China's undeclared war against America
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"We are in a trade war and stealing, lying, and cheating on the part of the Chinese are all part of it." That damning indictment comes from US-China Commissioner Dan Slane in my documentary film Death by China, and the casualties of China's undeclared trade war may be found in the unemployment lines of every city and suburb of Illinois.
Indeed, since China joined the World Trade Organization in 2001 and began flooding our markets with illegally subsidized products, America has lost over 50,000 factories, more than 5 million manufacturing jobs, and we now owe over $3 trillion to the world's largest totalitarian nation.
Disturbingly, many of America's best-known corporations fight on China's side. Consider Sears, headquartered in Hoffman Estates. It has offshored a wide range of products to China — including many tools in its once proudly "Made in America" Craftsman line. This is true even as Sears executives have demanded huge government subsidies to remain in Illinois.
Ironically, many corporations offshoring to China have become casualties themselves. Years ago, Motorola, headquartered in Schaumburg, significantly cut costs by moving considerable production to China. While it was initially successful, eventually Chinese companies pirated Motorola's technologies and then undercut its products on price. The result: A long slide in its stock price, massive layoffs, and a bargain basement acquisition by Google.
Google, too, has been one of China's biggest victims. When the "Don't Be Evil" company protested censorship of its search engine in China, Chinese hackers stole its source code, the Chinese government ran Google out of China, and today China's Internet company Baidu has seized 80 percent of the market.
It's not just trade secrets being lost. Northrop Grumman, with facilities in Rolling Meadows, is a key player in America's national defense — and a prime target for Chinese hackers. This raises the obvious question: Why should America trade with a country that steals our jobs, intellectual property, and national defense secrets?
Sadly, America's corporations refuse to learn that doing business with China is dangerous. Consider United Airlines — a crown jewel of the Illinois economy. It offshored the maintenance of its Boeing 777s and 747s to China — an insanity for two reasons. First, providing China's "reverse engineers" complete access to the most sophisticated civilian technology America has developed will surely accelerate the rate at which China brings to market its own transcontinental jetliners to compete with Boeing — one of America's largest employers. Second, China is the undisputed counterfeit auto and aircraft parts capital of the world. The obvious danger: United Airlines planes will wind up with bogus parts in mission-critical systems.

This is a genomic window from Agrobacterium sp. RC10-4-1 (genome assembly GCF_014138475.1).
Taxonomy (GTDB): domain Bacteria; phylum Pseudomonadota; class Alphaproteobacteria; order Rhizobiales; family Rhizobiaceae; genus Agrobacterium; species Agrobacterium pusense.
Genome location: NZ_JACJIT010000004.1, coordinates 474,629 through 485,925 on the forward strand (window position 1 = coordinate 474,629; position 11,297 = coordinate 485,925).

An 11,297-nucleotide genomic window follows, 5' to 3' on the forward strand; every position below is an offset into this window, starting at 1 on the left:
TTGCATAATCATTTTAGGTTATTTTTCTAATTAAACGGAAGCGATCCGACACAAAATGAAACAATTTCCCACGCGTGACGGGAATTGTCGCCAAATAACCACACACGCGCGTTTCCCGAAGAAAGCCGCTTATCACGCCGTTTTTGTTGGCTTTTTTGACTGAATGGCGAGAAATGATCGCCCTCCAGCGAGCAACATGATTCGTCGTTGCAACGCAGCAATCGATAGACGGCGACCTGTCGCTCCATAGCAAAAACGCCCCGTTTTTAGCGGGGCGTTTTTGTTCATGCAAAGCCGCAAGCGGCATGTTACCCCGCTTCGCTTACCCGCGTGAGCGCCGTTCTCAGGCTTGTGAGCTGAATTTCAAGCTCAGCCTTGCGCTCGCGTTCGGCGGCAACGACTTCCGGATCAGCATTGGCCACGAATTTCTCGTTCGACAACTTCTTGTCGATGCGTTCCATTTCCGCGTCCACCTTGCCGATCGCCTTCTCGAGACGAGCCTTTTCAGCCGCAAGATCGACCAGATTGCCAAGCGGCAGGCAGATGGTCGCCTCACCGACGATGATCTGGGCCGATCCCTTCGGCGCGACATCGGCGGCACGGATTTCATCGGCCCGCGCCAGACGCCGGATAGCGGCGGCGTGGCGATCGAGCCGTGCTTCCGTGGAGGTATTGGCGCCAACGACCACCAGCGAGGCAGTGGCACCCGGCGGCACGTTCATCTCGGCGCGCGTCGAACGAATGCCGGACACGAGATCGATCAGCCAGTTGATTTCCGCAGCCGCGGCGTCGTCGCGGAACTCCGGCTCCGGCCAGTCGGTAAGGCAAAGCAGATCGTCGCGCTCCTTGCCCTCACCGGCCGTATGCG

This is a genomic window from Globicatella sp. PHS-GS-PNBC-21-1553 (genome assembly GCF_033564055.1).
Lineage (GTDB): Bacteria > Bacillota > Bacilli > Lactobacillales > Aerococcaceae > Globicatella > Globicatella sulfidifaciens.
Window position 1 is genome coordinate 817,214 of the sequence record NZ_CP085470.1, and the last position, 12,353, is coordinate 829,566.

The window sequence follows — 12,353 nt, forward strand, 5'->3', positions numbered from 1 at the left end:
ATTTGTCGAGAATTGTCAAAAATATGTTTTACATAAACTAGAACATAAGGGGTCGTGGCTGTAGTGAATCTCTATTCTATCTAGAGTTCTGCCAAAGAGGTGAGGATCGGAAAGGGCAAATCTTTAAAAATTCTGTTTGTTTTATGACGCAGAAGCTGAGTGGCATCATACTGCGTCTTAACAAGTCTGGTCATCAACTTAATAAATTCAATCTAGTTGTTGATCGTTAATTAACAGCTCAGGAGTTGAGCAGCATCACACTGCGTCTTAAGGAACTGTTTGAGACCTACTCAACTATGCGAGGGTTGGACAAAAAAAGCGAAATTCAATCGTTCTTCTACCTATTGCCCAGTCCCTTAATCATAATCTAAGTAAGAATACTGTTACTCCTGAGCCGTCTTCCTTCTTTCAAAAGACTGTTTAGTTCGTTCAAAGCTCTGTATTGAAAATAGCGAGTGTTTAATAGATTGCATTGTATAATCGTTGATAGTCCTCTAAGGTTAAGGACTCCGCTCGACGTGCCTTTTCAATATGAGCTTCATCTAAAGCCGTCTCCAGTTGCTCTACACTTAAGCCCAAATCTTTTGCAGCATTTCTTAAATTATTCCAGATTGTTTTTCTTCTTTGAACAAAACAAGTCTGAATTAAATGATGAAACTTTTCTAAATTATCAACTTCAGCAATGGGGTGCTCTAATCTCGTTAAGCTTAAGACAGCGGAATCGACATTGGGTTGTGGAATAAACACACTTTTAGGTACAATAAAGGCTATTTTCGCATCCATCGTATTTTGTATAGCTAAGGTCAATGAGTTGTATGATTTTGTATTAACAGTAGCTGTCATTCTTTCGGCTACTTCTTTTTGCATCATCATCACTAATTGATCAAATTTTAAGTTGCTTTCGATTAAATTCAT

Consider that in China's corrupt society, it is virtually impossible to prevent unscrupulous Chinese entrepreneurs from dangerously altering products to save a buck. That's why Chinese mothers travel to Hong Kong and Australia to get baby formula — which is notorious for being spiked with kidney-busting melamine in China.
For all these reasons, it is critical we look in the mirror as consumers — and certainly look at the label of every product we buy. If that label says Made in China, please think long and hard about putting it back on the shelf. This is not protectionism; it is self-defense against a rapidly militarizing country that surely does not have our best interests at heart.
Perhaps here, in Illinois, in the heartland of America, the counteroffensive can begin. We can start by taking the advice of Bob Weidner, Chairman of the Metals Service Center Institute headquartered in Schaumburg. To Weidner, we urgently must get back to our manufacturing roots; and the first step is to crack down firmly on China's unfair trade practices. Perhaps Chicago's favorite son in the White House will take Bob Weidner's advice to heart.
Peter Navarro, a professor at University of California-Irvine, is the director of the film "Death By China," which opens Friday at the Muvico theater in Rosemont. He will conduct a Q&A following the 7:45 p.m. screenings on Friday and Saturday night.
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